This is why consumer engagement will be important in driving the changes needed for a net-zero future. Creative public campaigns such as ‘Sweden’s Largest Energy Saving Experiment’, driven by European electric utility E.ON, can help spur consumer involvement.

The campaign recruited 10,000 people in a movement that combined user participation, personal data, mobile gaming, and the Internet of Things (IoT). The campaign allowed participants to track their progress, play games, and compete against fellow participants in a visually-led digital platform. At the end of the campaign, participants managed to reduce their total energy by 12%.

With support from utilities, consumer groups, and government leaders, technologies such as smart meters and energy monitoring systems can help drive more informed choices and better decisions for customers. These tools connect customers with their own energy consumption data – putting the power back into consumers’ hands when it comes to reducing energy wastage.

Consumers’ purchasing power

Consumers hold a large influence over the economy, driving substantial changes through small decisions everyday. A simple switch to a plant-based diet could easily reduce global carbon footprint by up to 73%, according to an Oxford study.

Consumers can also consciously manage purchasing habits in other high-impact areas such as fast fashion. According to UK charity WRAP, world consumption of clothing shows two negative trends – people are buying more and more clothes but wearing them less often. Their research indicates that over 50 million tonnes of carbon equivalent could be saved through rental of clothing.

A more positive shift can be found however in the space of single-use plastics. A recent Deloitte survey in the UK found that 61% of participants cut back on single-use plastics such as straws, while a third claim to have stopped purchasing from brands due to ethical or sustainability issues. Public campaigns such as India’s “Plastic Challenge – Hackathon 2021” can help spur innovation, raise awareness, and motivate behavioural change on a larger scale.

Similarly, South Korea’s consumer organisation set out an online campaign on plastics, “Trash is cash!” for World Consumer Rights Day 2020, to encourage people to recycle and reduce their plastic consumption. The association also campaigned against undue compensation to coal power plants and identifying products that are more energy-efficient and eco-friendly.

The switch to cleaner mobility

A low-carbon future also mandates the promotion of low-carbon mobility, given that the energy and transportation sectors are the two largest contributors to emissions. Low-carbon mobility includes a shift to cycling, walking, ride-sharing, or the taking of public transport for trips usually made by diesel or petrol cars.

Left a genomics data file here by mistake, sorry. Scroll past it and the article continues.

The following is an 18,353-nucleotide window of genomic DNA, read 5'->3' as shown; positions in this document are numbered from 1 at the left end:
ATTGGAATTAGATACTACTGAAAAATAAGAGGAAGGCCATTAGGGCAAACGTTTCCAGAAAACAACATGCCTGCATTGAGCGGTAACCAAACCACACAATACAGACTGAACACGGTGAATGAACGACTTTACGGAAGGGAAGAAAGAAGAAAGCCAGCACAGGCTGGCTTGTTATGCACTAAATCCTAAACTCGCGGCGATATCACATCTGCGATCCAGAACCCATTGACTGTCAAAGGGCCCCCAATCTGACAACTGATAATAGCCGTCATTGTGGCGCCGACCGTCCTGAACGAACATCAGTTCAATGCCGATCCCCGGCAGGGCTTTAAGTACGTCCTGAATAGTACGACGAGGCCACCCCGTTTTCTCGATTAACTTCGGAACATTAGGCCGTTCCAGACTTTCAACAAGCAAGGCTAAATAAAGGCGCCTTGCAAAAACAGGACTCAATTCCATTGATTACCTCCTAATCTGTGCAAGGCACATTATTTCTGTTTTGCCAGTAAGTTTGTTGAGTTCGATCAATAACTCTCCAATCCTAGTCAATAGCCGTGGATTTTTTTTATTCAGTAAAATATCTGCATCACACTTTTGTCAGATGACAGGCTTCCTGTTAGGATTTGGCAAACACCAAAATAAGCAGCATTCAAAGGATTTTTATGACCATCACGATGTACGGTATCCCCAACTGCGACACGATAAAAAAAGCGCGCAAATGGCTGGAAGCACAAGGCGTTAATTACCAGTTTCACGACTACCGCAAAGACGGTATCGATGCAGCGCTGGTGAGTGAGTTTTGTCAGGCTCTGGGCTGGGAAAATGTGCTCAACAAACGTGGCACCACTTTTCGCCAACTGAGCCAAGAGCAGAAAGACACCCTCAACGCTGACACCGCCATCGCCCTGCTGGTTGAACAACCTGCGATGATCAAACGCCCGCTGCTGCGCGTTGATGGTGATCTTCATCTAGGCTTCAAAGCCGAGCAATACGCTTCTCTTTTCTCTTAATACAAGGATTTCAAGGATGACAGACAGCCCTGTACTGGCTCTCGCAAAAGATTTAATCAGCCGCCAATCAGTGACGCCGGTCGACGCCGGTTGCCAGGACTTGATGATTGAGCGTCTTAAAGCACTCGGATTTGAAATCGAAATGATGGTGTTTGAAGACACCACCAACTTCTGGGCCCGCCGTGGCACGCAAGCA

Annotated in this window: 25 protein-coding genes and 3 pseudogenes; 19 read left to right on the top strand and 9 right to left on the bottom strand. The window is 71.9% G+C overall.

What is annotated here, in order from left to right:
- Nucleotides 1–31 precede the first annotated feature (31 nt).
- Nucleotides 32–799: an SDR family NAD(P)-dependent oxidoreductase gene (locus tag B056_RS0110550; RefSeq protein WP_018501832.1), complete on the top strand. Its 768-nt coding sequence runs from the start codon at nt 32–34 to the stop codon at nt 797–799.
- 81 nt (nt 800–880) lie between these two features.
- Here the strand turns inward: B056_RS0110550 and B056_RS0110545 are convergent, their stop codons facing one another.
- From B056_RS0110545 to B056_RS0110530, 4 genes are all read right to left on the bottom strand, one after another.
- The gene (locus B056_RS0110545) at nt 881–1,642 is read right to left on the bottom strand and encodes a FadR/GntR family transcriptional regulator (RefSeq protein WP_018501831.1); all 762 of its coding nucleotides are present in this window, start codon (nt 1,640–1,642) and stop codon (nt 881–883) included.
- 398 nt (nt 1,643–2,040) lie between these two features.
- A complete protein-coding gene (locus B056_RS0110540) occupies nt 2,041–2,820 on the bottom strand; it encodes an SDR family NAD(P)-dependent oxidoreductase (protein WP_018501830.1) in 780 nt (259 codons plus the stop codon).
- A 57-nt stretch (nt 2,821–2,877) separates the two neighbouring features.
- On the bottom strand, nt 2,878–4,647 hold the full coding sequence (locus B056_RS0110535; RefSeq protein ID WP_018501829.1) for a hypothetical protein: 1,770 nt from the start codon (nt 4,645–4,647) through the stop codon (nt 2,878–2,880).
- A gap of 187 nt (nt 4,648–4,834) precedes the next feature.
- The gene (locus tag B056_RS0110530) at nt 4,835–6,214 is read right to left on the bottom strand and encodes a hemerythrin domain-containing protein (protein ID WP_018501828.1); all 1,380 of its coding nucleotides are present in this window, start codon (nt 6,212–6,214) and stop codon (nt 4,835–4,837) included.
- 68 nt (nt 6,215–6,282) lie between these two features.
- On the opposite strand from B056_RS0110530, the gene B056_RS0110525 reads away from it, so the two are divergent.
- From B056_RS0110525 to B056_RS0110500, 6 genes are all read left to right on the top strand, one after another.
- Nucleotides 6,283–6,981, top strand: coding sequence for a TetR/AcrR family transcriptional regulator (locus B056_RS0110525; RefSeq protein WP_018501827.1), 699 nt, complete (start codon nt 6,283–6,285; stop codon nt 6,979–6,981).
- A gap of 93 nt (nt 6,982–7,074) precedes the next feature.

Many of these changes would represent a break in familiar or habitual ways of life and as such would require a degree of public acceptance and even enthusiasm. Some countries would also require new infrastructure, such as high-speed rail networks, cycle lanes, and safe urban walkways.

A 2019 report by the UK’s Committee for Climate Change stated that the number of UK cyclists and trips taken by bicycle have not grown since 2002, with road safety being cited as the primary concern. These barriers can be overcome with proper urban planning and clear policy support in place.

In countries like Vietnam, Colombia, and France, electricity-powered rickshaws, tricycles, motorcycles and other two or three-wheelers are helping meet the needs of last-mile commutes. These e-vehicles help transport everything from people, vegetables, tea, and other cargo.

While governments and industry leaders work towards building more renewables into their country’s energy mix, acceptance of e-transportation will help the public slowly evolve from a fossil fuel-driven landscape to a clean energy-powered one.

Collective willpower and collaboration

Ultimately, reductions in carbon emissions worldwide must come from the collective action of the masses. While government and industry leaders provide top-down guidelines to drive a net-zero future, consumers will be equally responsible for making those changes a reality. At the end of the day, public policy and incentives only work if the public is willing to accept the changes it brings.